Yes, Jamie, AGORA-net allows synchronous and asynchronous collaboration on argument maps.
Overall, the software realizes the following features and functions:
- AGORA-net allows the construction of arguments and more complex argumentations—i.e., arguments with supporting arguments, counterarguments, and counter-counterarguments, etc.—in the form of graphical, two-dimensional representations, that is, in the form of so-called “argument maps.”
- AGORA-net is an interactive, completely web-based, and freely available learning tool that allows synchronous and asynchronous online collaboration. Being web-based does not mean that the software should only be used for distance learning. Quite the contrary: the online ability is rather crucial for face-to-face interaction in small groups where everybody contributes to what he or she can see on his or her laptop.
- AGORA-net provides three levels of “openness” or “privacy”: argument maps are stored, by default, in a private folder to which only the creator of the map has access. But they can be moved into restricted “Projects” that everyone can create and to which other users can be added as “members.” Or they can be published in the “World of Arguments” to which everyone on the web has access.
- Projects can be defined as either “collaborative” or “adversarial.” In “adversarial projects”—as on public maps—statements can only be modified or deleted by the user who created them. (Others, of course, can add further arguments or objections.) In “collaborative projects,” by contrast, everyone can delete and modify everything. This simplifies collaboration but works only if people can trust each other.
- Everyone can see public maps, but in order to participate in debates by adding objections, comments, or further arguments to existing statements, or to create new argument maps or projects, one has to register. Registration is required in order to differentiate between people who participate in debates or collaborations. Every textbox in an AGORA argument map shows the username of the “Author” because it must be clear who claims what.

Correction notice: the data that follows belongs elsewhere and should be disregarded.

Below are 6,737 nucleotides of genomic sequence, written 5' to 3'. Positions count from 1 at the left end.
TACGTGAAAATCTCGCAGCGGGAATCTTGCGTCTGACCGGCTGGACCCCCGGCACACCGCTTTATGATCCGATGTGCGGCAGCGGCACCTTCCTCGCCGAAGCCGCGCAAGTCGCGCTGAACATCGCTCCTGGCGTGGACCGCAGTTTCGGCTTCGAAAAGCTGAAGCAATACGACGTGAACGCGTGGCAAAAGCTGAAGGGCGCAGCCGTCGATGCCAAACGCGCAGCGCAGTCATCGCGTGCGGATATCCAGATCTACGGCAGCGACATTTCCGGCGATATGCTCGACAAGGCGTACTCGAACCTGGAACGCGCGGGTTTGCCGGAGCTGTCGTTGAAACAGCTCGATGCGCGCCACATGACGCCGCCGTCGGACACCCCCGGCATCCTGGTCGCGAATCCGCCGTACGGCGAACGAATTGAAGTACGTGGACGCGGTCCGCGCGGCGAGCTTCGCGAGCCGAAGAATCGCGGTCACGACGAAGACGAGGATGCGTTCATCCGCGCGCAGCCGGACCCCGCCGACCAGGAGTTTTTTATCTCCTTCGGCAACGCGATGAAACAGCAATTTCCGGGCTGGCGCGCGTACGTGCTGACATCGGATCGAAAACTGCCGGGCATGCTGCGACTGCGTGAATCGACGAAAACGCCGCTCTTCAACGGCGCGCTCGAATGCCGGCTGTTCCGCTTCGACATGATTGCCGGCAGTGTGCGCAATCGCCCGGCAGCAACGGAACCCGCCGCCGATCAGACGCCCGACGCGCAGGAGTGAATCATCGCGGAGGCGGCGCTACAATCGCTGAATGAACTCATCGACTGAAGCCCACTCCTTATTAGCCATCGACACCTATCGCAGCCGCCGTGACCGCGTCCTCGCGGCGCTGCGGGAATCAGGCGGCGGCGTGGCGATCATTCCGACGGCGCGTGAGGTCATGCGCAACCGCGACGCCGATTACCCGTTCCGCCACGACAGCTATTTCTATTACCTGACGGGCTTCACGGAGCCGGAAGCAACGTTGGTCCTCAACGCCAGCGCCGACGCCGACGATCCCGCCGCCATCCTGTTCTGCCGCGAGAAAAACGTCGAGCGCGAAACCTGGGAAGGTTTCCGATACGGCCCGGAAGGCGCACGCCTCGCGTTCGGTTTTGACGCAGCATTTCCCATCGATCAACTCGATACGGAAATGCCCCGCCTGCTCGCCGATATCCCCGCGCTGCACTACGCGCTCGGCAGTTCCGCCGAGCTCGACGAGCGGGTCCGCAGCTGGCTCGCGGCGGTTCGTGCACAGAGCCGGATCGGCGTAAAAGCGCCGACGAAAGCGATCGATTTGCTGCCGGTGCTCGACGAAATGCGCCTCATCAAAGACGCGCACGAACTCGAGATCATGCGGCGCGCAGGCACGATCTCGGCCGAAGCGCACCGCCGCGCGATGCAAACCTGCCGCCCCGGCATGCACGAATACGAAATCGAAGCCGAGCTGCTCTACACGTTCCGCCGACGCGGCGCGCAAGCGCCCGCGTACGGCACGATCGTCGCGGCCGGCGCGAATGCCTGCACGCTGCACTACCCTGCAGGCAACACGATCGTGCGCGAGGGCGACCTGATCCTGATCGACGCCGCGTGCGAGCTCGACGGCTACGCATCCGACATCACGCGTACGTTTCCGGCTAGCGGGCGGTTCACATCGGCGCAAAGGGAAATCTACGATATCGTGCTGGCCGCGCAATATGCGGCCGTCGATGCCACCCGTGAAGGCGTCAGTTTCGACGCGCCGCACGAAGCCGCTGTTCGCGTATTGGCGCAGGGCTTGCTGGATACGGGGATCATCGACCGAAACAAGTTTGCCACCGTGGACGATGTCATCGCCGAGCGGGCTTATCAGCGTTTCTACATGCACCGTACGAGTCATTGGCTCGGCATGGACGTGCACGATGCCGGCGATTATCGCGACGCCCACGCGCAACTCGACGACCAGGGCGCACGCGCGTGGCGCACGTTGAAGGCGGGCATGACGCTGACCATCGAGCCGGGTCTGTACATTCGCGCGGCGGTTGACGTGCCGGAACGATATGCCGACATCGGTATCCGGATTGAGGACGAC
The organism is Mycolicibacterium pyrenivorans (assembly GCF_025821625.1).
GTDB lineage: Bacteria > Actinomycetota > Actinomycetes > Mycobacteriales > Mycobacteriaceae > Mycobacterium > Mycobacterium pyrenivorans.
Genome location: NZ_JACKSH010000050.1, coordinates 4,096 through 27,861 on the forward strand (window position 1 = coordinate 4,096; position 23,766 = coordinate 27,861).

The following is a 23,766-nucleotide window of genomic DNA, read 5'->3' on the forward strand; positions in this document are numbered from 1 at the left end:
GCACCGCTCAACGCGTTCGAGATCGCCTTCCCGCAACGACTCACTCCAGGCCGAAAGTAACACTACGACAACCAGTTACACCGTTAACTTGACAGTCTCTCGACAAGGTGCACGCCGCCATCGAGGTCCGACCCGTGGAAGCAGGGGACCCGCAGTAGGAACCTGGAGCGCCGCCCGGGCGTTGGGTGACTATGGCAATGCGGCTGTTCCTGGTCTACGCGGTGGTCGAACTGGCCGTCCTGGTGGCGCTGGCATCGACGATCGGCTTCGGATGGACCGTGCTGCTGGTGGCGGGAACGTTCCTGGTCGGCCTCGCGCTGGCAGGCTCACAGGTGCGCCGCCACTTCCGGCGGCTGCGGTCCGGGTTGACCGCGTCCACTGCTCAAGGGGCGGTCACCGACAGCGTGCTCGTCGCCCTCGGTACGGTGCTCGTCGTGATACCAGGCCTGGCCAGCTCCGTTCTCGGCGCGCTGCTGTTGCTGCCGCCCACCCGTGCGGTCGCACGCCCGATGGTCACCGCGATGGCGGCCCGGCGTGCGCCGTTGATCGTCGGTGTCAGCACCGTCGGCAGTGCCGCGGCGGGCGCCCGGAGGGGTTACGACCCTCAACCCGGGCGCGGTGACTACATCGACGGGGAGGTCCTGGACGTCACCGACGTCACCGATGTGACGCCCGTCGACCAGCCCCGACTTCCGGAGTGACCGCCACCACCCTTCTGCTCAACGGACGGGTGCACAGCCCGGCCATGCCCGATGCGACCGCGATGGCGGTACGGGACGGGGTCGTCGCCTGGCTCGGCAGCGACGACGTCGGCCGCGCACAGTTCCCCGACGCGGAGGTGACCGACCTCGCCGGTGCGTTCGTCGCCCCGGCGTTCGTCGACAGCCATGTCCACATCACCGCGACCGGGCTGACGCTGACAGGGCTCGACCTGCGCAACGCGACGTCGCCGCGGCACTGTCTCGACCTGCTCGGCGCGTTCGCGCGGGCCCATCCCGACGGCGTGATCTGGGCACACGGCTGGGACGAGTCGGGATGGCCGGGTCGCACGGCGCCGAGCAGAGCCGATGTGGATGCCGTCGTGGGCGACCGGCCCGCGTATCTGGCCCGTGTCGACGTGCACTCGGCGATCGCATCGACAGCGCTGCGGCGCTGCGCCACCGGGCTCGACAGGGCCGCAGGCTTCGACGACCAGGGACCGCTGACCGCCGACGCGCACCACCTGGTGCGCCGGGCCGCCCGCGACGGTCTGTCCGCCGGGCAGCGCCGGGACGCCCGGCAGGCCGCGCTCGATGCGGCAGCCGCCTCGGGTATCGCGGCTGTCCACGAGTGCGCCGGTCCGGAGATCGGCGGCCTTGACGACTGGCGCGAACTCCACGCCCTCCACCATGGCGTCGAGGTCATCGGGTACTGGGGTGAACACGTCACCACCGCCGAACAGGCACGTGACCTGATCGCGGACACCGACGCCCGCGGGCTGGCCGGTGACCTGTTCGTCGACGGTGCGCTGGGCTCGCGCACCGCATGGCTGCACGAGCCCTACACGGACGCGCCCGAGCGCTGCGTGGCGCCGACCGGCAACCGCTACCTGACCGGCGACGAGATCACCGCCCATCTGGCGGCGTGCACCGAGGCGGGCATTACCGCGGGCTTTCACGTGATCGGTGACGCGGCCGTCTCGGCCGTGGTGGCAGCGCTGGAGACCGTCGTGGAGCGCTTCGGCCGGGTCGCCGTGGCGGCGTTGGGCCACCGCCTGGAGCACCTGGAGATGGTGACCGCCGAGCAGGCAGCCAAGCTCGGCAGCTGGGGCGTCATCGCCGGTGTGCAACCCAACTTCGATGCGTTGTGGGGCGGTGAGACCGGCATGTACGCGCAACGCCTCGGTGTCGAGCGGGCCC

- Registered users can copy every map they have access to under a new name. By doing so, they gain ownership of every statement on the map—including objections—and can modify and delete everything. If a statement has a “previous author,” this will be indicated in the respective text box (“PA”), and this author’s user name becomes visible when hovering with the mouse over “PA.” The map from which the copy has been created is always accessible, for everyone to see, through the button labeled “History.”
- If the user provided the URL of a homepage during registration, this URL will be visible and accessible for others when hovering over the username. This way users can contact each other outside of the system. But AGORA-net also offers a chat function so that instantaneous communication among users during argument mapping is possible.
- AGORA-net provides access to a virtually infinite number of argument maps and projects through a system of categories that are divided into sub-categories, and so on. (In the final version, users should be able to create further sub-categories on their own so that dynamic management of a large number of maps and projects is possible.)
- Every map and every project can be moved around. Maps can be published in the World of Arguments or moved into projects, and projects can be moved into a different category or into another project.
- It is possible to export argument maps of any size in Portable Document Format (pdf) via “Print” so that they can be either published in online repositories or printed as posters.
- At the moment, the AGORA-net user interface is available in English, German, and (partly) Russian. Further languages can easily be added if someone translates the entire user interface (about 7,000 words right now, but still growing). However, since logical relations are presented in ordinary language—not in symbolic form—and since the system creates statements automatically without using any artificial intelligence, it is not clear whether the system produces grammatically acceptable formulations in other languages as well as in English.